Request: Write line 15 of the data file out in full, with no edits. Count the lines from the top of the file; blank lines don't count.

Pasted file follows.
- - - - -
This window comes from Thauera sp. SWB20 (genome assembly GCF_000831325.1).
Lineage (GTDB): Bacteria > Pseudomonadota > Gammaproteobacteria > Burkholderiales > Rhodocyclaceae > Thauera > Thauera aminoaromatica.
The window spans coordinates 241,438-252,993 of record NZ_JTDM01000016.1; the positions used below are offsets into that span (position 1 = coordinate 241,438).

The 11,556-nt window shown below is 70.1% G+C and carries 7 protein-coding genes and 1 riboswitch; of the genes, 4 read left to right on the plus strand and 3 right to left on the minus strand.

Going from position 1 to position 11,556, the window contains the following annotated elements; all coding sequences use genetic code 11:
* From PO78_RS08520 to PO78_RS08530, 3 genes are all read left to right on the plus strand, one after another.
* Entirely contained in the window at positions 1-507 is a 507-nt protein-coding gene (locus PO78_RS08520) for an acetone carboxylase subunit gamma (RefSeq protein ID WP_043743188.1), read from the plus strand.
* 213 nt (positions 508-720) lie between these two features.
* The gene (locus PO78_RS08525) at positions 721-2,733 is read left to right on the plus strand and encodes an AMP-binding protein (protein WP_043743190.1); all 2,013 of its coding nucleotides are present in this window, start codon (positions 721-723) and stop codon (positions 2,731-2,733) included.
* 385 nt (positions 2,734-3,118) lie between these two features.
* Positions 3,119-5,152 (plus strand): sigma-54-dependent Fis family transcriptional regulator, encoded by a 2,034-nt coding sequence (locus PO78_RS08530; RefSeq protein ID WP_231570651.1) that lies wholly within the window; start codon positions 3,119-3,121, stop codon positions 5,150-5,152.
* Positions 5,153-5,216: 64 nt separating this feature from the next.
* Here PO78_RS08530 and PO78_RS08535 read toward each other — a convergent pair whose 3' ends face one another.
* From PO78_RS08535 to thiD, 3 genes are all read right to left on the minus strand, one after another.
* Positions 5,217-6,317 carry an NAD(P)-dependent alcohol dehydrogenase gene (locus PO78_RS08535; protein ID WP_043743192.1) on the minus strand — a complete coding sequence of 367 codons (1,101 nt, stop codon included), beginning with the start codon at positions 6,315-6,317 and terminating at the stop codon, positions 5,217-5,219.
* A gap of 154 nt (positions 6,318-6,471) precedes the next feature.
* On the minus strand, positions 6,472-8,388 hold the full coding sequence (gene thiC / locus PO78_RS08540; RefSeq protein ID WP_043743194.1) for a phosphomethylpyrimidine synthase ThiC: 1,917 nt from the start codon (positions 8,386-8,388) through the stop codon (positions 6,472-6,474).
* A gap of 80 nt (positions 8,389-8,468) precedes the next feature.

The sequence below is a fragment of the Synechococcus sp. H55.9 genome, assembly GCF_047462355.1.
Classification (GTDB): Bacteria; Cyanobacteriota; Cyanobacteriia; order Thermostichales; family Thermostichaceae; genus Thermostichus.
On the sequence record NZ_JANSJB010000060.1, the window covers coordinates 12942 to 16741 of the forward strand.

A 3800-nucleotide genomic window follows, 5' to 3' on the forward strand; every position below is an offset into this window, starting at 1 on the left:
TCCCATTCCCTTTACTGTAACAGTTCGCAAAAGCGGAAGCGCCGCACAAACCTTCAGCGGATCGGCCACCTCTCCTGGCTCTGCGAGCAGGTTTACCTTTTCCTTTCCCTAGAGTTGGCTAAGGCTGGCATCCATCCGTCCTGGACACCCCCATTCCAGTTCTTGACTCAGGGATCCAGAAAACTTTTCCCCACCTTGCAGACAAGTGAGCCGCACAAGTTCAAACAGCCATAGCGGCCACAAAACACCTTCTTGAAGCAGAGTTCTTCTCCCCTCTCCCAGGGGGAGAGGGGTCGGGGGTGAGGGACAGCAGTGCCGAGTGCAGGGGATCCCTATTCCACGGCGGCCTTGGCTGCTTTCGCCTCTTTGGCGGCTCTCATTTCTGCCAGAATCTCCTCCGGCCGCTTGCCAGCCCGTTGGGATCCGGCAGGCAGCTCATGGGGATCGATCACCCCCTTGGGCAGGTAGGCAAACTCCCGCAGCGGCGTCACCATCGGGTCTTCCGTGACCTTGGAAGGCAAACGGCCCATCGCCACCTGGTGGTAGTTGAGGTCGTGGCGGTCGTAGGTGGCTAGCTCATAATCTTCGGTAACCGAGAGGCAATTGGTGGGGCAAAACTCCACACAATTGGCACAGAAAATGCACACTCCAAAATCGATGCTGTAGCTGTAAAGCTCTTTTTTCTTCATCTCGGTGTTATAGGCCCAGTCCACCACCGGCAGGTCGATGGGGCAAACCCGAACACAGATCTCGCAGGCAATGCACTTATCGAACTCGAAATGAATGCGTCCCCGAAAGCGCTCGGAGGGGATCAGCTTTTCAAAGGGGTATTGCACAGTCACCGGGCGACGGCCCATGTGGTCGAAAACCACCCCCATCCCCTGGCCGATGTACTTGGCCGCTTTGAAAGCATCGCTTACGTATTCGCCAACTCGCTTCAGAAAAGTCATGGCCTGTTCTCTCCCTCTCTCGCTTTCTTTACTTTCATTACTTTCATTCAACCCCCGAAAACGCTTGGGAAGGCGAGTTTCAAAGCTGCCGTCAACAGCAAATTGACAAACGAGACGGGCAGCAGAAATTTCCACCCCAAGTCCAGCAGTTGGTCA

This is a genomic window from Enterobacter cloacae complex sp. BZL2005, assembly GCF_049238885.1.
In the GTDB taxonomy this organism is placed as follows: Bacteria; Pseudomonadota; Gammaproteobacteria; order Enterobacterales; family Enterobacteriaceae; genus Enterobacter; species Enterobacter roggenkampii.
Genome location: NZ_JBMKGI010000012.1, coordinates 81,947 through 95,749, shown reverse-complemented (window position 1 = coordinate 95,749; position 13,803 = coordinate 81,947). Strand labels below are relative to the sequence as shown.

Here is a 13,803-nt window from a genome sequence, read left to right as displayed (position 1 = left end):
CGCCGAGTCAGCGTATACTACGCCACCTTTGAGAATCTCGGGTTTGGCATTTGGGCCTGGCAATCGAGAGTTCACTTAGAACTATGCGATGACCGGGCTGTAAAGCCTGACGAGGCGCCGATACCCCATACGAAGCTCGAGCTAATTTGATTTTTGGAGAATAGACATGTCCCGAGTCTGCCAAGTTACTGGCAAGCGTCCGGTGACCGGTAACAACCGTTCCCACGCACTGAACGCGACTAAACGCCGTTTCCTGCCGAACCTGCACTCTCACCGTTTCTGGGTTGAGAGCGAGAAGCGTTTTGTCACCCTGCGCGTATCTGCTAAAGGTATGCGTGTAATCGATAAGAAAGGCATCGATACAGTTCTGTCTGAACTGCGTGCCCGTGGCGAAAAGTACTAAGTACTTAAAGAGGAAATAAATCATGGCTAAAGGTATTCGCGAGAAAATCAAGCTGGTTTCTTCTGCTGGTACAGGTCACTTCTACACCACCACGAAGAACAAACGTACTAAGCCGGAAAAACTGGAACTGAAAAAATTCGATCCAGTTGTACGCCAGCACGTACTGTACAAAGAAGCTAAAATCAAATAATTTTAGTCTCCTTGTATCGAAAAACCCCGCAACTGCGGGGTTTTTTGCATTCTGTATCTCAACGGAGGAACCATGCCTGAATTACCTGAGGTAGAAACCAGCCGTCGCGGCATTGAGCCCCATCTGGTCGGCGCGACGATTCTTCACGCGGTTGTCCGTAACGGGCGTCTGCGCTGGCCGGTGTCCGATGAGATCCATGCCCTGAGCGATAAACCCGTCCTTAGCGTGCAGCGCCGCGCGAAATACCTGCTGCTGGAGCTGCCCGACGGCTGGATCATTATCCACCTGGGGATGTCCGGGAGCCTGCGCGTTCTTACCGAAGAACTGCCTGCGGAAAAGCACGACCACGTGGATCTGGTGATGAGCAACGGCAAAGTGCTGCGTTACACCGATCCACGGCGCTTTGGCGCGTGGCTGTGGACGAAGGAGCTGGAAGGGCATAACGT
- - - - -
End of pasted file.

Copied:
* Positions 5,217-6,317 carry an NAD(P)-dependent alcohol dehydrogenase gene (locus PO78_RS08535; protein ID WP_043743192.1) on the minus strand — a complete coding sequence of 367 codons (1,101 nt, stop codon included), beginning with the start codon at positions 6,315-6,317 and terminating at the stop codon, positions 5,217-5,219.